Whatever the case, I just wasn’t able to use the controller, and was forced to use keyboard. With that being said, the in-game prompts were wrong. It told me to use specific keys for the flashlight and interacting with objects (forgive me, as I don’t recall which keybinds they were), but they weren’t right.
F controlled the flashlight. Spacebar interacted with objects. Enter and spacebar continued conversations. Ctrl had me sprinting, and I think that was the only prompt that was actually correct.
It was all really weird.
It’s easy to pass things up at first and you have to double-back, or to maybe forget that you already looked at something. I’m not saying you completely pass something and leave the area, but you get a couple steps away from it and just need to turn around.
It’s a minor annoyance.
In the case of looking at something already, it’d be nice to have multiple dialogues for the same things, instead of repetitive, singular speech. Aside from those two qualms, there’s nothing wrong with any kind of interactions. They’re notable when you need to look at something or can speak with someone.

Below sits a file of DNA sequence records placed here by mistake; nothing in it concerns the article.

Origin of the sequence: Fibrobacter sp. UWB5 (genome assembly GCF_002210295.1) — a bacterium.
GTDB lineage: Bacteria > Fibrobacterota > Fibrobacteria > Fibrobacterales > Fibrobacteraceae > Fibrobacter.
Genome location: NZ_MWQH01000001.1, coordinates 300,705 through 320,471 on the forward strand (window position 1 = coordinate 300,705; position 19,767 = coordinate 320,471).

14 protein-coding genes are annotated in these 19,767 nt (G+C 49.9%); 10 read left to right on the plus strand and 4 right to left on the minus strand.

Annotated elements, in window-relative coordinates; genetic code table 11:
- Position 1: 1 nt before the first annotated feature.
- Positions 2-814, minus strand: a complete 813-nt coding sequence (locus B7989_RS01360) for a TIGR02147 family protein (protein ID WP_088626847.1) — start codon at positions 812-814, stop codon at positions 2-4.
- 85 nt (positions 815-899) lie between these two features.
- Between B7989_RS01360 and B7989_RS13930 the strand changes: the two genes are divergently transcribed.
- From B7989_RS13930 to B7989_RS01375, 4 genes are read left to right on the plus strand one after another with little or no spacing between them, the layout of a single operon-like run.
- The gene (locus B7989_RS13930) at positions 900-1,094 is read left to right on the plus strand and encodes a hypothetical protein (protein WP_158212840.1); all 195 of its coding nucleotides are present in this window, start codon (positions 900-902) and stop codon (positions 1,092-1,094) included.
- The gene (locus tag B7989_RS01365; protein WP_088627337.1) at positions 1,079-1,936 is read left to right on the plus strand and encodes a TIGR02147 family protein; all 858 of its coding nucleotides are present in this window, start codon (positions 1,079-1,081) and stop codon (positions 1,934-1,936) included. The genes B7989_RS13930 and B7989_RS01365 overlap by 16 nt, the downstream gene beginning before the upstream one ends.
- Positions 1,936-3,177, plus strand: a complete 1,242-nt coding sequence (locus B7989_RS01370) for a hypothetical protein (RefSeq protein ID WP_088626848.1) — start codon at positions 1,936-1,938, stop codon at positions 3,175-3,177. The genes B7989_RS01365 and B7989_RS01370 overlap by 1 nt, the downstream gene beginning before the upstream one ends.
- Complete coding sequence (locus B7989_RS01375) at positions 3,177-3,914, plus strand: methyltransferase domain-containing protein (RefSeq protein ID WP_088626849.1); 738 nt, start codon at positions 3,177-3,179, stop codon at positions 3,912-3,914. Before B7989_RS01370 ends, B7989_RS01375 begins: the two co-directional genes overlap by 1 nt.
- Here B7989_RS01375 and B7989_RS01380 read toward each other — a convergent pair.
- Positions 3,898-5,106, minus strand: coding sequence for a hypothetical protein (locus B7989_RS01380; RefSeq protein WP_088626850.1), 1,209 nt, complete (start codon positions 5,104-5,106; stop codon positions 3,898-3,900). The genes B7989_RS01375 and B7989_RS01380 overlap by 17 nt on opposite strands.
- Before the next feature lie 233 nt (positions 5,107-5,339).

Re:Turn – One Way Trip features two different styles of artwork.
One of them is the pixel art. This is the main portion of the game that you’ll be playing through, with a pixelated character and pixel backgrounds and all that stuff. It’s all very well done and super creepy looking, especially given the locations in which there is fog covering the area.
The next style is hand-drawn soft-shaded artwork.
This is for the larger backgrounds that have important moments or scenes, you could say. Such as in the very beginning, when a fight breaks out over the group with Sen being a bit possessive with Saki after finding a love haiku meant for her that wasn’t written by him.
Not only that, but it’s the artwork of the characters shown that have speaking roles, as well as when you’ve picked up a special item and placed it in your inventory.